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What Is The Worst MBA Advice You Have Ever Heard?

worst mba advice

The path to business school is paved with experts and know-nothing-know-it-alls alike—it’s just hard to tell the difference sometimes.

This is especially true when it comes to “dos” and “don’ts” of the trade. You’re bound to encounter confusing, conflicting, or just plain bad advice in any field but there’s something about business school that seems to attract meaningless jargon like flies to honey.

I spoke to Accepted’s Linda Abraham and North Star Admissions’ Karen Marks, two leading admissions counselors and bonafide MBA experts, about the eight worst pieces of advice most commonly doled out to MBAs-to-be.

“Tell them what they want to hear.”

“The admissions committee will see through it, the applicant will blend into the gray mass of applicants who are making the same mistake, and at competitive schools, will get dinged,” Abraham writes. “Telling schools what you think they want to hear means telling them what you don’t know, and it also means you’re not telling them what you want them to know.”

If you are waitlisted, ignore the school’s directions and make a dramatic gesture to demonstrate your interest.”

According to Marks, “People … have been known to do everything from emailing the admissions office once a day (relatively benign, but inappropriate) to sending homemade gifts (creepy) to showing up in the admissions office and refusing to leave until they have spoken with the Dean. All of this backfires, it’s really important to listen to the school’s directions and express your interest in ways that underscore your ability to follow directions, and your understanding of the culture.”

“Change your career goals and personal story for each school.”

Marks explains, “Your goals and core narrative should remain constant, no matter what school you are applying to. Don’t tell Stanford that you want to work in micro-finance and Kellogg that you dream of marketing, just because you think it’s what they want to hear.”

Abraham recalls an interaction she had with “an applicant who came to us initially for Rejection Review.” This applicant was told by his consultant, a former Yale SOM adcom director, “she would have rejected him also because the applicant’s goal made no sense given his work experience, education and extra-curricular activities. He explained that his friends had told him to use the “hot” goal that year, so he used it in his application. Next year he applied with an authentic goal (and app) and was accepted to an M7 school.”

“You have no chance of getting into a top MBA program because you didn’t go to a top undergrad.”

Abraham couldn’t disagree more with this statement.

“If an applicant excelled at their local college, shows leadership, and has had an impactful career, and has a competitive test score, they have a chance at elite MBA programs,” she says.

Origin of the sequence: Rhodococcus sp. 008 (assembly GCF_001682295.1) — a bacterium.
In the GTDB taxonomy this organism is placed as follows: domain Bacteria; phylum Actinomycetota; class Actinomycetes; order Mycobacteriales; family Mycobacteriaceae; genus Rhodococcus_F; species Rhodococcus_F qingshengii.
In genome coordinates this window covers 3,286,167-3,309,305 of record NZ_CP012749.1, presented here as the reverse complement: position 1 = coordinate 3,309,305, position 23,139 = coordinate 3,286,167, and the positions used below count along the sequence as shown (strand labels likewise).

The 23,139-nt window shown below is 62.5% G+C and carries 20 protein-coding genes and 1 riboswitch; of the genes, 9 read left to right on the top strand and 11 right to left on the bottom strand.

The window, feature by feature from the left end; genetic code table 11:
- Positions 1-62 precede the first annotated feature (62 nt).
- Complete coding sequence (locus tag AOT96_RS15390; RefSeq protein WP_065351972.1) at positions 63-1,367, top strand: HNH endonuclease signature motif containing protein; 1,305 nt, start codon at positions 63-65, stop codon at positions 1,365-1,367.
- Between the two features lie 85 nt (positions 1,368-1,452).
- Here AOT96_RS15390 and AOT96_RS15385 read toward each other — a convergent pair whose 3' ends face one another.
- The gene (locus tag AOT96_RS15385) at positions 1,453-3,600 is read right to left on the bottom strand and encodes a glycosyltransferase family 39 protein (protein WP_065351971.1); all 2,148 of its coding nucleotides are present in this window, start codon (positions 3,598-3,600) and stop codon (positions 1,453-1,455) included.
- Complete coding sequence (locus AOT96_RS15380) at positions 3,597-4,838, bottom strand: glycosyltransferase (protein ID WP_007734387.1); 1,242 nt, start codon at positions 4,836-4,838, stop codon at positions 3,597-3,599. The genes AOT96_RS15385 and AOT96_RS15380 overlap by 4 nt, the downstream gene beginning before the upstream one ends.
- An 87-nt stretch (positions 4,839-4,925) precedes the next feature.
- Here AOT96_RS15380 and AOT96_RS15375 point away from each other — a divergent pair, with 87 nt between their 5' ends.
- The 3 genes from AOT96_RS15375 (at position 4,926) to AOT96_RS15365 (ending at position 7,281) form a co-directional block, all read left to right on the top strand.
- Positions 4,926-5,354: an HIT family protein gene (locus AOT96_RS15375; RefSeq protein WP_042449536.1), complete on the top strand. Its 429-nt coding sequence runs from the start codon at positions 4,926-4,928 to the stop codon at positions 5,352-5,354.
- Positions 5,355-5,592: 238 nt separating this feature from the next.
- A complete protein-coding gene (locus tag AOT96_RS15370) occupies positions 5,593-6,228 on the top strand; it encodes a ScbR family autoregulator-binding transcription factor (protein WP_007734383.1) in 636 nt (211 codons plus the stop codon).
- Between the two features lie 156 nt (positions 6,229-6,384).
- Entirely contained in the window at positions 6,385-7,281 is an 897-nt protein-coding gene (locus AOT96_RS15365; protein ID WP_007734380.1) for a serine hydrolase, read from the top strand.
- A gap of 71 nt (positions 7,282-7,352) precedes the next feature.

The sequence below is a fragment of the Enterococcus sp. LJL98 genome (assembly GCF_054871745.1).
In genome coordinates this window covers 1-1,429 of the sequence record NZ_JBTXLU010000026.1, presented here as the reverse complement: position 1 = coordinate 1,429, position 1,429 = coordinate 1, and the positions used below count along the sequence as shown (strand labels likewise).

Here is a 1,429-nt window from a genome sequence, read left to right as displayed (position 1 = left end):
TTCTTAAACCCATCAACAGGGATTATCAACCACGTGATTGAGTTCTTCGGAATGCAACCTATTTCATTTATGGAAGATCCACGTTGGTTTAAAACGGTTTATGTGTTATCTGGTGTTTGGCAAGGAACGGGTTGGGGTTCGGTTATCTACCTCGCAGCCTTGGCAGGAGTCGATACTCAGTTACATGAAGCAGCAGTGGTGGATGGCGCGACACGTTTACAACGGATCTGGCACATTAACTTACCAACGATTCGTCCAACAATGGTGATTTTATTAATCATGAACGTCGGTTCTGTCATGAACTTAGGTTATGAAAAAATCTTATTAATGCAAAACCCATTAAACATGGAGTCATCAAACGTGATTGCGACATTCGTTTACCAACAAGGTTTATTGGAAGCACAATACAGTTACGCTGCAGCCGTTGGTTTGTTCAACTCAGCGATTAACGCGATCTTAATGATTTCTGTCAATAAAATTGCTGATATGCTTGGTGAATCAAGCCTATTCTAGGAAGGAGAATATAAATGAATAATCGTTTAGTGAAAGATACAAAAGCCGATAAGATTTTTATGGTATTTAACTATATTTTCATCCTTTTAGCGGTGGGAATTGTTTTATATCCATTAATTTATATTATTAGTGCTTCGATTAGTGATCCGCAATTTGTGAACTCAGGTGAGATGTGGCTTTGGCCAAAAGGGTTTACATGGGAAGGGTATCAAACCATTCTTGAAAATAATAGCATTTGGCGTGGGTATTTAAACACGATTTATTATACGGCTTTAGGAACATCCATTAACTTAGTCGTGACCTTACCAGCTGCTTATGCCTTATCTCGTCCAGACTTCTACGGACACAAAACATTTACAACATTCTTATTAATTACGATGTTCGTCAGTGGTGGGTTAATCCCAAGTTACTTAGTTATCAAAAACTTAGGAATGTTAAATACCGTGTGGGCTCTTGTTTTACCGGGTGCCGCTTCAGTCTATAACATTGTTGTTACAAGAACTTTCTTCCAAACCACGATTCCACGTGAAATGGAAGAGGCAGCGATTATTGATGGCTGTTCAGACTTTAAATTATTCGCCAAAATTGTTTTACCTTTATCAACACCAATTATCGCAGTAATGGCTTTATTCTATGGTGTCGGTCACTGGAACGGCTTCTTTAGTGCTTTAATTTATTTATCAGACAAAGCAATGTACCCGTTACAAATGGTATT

You have a 750-plus GMAT and a 3.9 GPA, you’re in anywhere.”

Both counselors call hogwash on this one.

“You can’t rest on academic laurels. Yes, those numbers are very attractive to top b-schools, but if they are combined with arrogance—forget it. Schools also want to see leadership and impact in their accepted students. So, if Super Student wasn’t a super employee or entrepreneur or campus community member, those stats do not guarantee acceptance at top MBA programs.”

“Your goals don’t really matter, because you’re likely to change them once at b-school.”

Abraham writes, “Yes, your goals are likely to change and schools know that, but they at least want you to start their program with direction and a goal they know they can help you achieve. Goals are a major component in fit at most top MBA programs. And if yours are vague or don’t match the strengths of your target schools, then you simply aren’t showing fit.”

“If you have a blind interview, you can wing it.”

“You can wing it. BUT you are unlikely to be as effective as the other applicants who prepare,” Abraham notes.

“They will have researched the school, know exactly why they want to attend this program, and mined their own experiences and achievements so they are ready to show they belong at the interviewing school and will contribute to the school’s student body and alumni network.”

“Oh, and they also have thoughtful questions to ask the interviewer.”

“You won’t get in if your numbers are below an arbitrary number, so don’t even bother applying.”

Abraham has worked with “multiple clients who had extremely low GMATs and GPAs, below 2.5 and below 600, who have been admitted to Wharton, Booth, HBS, etc. I also admitted applicants with weak numeric profiles to Tuck when I was the Associate Director of Admissions. (They had other stellar qualities).”

Abraham believes that “essays, personality, perspective and life experience are more important than numbers.” She adds, “Application reviews are comprehensive. One element is extremely unlikely to keep you out or carry you across the threshold of a dream MBA program.”

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About the Author

Jonathan Pfeffer
Jonathan Pfeffer

Jonathan Pfeffer joined the Clear Admit and MetroMBA teams in 2015 after spending several years as an arts/culture writer, editor, and radio producer. In addition to his role as contributing writer at MetroMBA and contributing editor at Clear Admit, he is co-founder and lead producer of the Clear Admit MBA Admissions Podcast. He holds a BA in Film/Video, Ethnomusicology, and Media Studies from Oberlin College.

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